Digital-First, on Demand Solutions Drive Direct Banking Growth
Fiaz Sindhu, FIS SVP and General Manager, Core on Demand
April 15, 2019
Squeezed by megabanks on one end of the spectrum and nonbanks on the other end, community banks look for ways to compete for new revenue streams and new customers. To capture new deposits and new, digital-oriented customers, large banks are launching direct banks, often under endorsed brands. Simultaneously, nonbanks are chipping away at community banks’ market share by leveraging new technology, big data and Silicon Valley skills..
Community banks must decide how to react to the emerging direct banking market – maintaining a business-as-usual posture or exploring opportunities associated with direct banks.
Rationales Similar to Those of Large Banks
Community bank executives share similar rationales with large banks for launching a direct bank. Liquidity is the big driver, especially when current market forces place increasing pressure on banks to open new DDA accounts.
Community banks also understand that digital is table stakes in exploiting the massive opportunities represented by Gen Xers, millennials and up-and-coming Gen Z consumers. Already, 24 percent of Gen X members and 29 percent of millennials have an account with a direct bank, according to FIS’ PACE study. Direct banking can deliver digital and ancillary services that specifically meet the needs of young customers at a reasonable cost.
Multiple Paths to Direct Banking
Multiple paths are available for community banks to participate in direct banking. Some banks launch direct banks under their current platforms as extensions of their traditional banks. Less expensive to launch on the front end, this option, however, has downsides, including: less agility due to its core platform legacy, ongoing technical challenges presented by coordinating changes for two banks on one platform, and increased pressure on employees to manage both businesses. It also can hinder the bank’s ability to optimize brand positioning to attract new segments.
Community banks also can engage in partnerships with fintechs to participate in direct banking. In this scenario, the bank loans out its charter to the fintech in order to capture new income streams. This approach avoids disruption to banking operations but can stymie a bank’s ability to extend its own market presence..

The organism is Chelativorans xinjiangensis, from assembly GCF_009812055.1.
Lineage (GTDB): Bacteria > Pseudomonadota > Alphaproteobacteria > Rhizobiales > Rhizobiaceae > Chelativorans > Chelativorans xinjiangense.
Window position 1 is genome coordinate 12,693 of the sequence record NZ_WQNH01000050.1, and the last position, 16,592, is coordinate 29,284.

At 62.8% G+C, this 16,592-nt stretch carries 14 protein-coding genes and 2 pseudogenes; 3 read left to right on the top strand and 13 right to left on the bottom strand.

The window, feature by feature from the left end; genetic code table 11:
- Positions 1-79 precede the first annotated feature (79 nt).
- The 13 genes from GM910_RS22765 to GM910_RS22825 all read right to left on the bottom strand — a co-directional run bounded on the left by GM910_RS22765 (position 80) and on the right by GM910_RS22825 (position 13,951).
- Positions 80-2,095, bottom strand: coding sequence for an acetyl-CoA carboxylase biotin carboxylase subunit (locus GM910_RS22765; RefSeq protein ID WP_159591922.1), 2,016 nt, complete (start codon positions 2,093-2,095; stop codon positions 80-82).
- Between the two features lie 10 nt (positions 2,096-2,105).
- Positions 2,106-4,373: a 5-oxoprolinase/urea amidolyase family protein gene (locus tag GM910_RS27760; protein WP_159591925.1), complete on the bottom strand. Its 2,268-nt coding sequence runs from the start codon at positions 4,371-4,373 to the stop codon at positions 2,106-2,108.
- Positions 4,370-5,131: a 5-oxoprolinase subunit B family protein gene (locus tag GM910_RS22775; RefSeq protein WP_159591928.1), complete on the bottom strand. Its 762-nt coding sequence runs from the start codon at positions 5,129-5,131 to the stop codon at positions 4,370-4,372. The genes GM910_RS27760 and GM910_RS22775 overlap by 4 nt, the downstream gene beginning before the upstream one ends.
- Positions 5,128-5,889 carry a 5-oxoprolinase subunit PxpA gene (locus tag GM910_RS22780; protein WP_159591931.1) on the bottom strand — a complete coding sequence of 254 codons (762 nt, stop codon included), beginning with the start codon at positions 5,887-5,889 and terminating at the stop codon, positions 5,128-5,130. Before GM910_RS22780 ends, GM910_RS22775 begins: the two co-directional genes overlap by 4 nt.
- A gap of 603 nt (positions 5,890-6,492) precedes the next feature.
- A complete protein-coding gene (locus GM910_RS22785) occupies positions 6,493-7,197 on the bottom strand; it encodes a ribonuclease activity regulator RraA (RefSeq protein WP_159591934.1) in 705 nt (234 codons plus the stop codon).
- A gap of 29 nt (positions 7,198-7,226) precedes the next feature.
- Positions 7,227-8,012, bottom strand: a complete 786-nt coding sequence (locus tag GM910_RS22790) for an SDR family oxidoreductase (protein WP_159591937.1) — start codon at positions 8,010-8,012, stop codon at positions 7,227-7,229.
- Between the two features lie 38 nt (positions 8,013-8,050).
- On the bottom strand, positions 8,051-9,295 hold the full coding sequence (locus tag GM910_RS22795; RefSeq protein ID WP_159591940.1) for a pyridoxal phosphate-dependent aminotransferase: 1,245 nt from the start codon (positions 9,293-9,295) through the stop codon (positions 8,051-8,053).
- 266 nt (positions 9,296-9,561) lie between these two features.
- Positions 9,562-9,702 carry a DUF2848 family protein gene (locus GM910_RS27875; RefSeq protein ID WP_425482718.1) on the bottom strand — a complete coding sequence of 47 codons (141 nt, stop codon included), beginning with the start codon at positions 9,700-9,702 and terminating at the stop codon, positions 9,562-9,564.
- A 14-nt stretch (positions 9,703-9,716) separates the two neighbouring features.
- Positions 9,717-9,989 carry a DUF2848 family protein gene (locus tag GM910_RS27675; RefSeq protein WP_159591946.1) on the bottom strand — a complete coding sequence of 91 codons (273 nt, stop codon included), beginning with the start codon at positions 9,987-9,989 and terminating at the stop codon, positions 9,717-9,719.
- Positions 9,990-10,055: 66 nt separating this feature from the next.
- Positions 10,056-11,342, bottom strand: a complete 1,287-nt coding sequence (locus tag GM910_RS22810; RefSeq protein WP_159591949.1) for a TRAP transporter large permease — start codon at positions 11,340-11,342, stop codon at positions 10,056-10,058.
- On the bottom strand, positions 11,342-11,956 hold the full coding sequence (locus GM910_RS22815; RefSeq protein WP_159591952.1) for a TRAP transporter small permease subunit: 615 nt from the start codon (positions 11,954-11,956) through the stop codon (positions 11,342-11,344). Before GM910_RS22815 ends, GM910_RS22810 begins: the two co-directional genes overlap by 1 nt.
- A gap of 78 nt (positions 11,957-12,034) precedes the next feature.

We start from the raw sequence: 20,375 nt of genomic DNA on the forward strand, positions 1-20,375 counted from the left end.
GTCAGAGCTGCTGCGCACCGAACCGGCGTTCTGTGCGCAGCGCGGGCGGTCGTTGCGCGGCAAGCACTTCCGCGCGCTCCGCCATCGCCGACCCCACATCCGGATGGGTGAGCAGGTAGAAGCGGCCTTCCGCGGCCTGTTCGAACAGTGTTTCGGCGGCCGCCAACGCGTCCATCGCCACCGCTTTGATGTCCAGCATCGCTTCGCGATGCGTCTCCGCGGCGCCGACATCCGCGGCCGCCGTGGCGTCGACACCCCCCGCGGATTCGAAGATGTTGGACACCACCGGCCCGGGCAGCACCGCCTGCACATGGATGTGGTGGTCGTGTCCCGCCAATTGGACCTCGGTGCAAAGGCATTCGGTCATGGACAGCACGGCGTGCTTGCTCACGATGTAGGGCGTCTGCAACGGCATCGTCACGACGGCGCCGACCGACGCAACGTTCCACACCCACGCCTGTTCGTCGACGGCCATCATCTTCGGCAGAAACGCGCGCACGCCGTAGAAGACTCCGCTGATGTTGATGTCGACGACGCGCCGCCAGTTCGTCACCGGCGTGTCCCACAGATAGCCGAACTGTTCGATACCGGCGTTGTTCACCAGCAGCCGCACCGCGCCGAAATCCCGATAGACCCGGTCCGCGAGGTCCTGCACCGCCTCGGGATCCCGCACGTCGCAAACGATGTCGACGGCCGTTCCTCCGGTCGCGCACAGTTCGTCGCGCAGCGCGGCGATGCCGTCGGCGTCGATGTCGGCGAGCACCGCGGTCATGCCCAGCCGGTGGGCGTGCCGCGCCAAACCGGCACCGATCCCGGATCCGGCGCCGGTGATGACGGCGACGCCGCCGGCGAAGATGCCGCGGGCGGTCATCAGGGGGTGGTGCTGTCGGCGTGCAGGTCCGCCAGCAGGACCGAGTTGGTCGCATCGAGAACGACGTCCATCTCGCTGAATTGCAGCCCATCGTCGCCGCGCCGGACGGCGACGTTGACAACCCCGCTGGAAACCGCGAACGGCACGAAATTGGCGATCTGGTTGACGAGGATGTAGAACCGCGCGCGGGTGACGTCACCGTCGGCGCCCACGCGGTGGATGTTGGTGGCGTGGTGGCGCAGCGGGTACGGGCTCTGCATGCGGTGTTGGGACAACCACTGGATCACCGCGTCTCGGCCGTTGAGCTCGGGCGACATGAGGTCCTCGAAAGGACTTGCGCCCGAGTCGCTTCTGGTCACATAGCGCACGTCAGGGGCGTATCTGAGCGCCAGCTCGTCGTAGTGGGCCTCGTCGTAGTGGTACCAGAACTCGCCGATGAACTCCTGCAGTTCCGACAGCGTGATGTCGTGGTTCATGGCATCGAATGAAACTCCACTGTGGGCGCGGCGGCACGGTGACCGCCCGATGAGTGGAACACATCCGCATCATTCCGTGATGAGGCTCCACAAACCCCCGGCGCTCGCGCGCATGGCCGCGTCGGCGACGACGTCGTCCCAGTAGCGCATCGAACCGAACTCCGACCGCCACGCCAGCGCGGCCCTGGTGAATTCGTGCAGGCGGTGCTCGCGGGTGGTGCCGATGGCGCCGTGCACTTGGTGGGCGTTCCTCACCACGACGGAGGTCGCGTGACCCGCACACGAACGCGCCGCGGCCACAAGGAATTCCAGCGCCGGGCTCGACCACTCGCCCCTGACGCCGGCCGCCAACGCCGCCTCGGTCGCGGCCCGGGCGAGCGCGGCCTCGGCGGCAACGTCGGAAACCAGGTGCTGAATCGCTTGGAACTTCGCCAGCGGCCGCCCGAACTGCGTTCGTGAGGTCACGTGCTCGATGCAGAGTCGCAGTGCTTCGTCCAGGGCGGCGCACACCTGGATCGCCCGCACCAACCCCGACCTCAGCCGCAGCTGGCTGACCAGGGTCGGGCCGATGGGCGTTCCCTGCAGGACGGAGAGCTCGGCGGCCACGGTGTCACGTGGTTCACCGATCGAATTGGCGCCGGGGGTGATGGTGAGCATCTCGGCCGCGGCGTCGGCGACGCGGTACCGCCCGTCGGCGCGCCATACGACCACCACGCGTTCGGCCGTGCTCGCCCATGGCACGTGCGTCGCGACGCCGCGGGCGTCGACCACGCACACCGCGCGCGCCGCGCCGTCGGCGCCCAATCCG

A third option is to deploy direct banking capability on a different platform – on demand core solutions that offer turnkey software options enabling the rapid deployment and launch of direct banking on a lightweight platform. When evaluating potential providers of turnkey options, look for these attributes:
- An end-to-end integrated solution that is fully SaaS/Cloud based
- An extensible (to all devices and channels) and scalable (addressing volume and complexity) offer
- A truly digitally-oriented environment
- The ability to deploy and launch quickly
- A cost-effective solution
What Are the Critical Questions to Answer?
Community banks evaluating direct banking options need answers to questions, including:
- Foremost, what are the goals of the direct banking offer? For example, is the primary goal to enable new revenue models such as cobranded offerings, white label services or revenue from fintech partnerships?
- How important is avoiding cannibalization of one’s main customer base by clearly differentiating products, positioning and pricing?
- How concerning is the impact of direct banking to its traditional banking operations?
- What role will the direct bank play as a testing ground for new products and services?
- How critical is speed to market and agility?
- What are all of the costs – launching and operating – and their implications?
- Will the direct bank require additional BPO services for back-office operations or call services? At what cost?
It’s not too early to start a conversation about direct banking opportunities. We would be pleased to have that discussion with you.
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Tags: Digital Innovation, Investments, Technology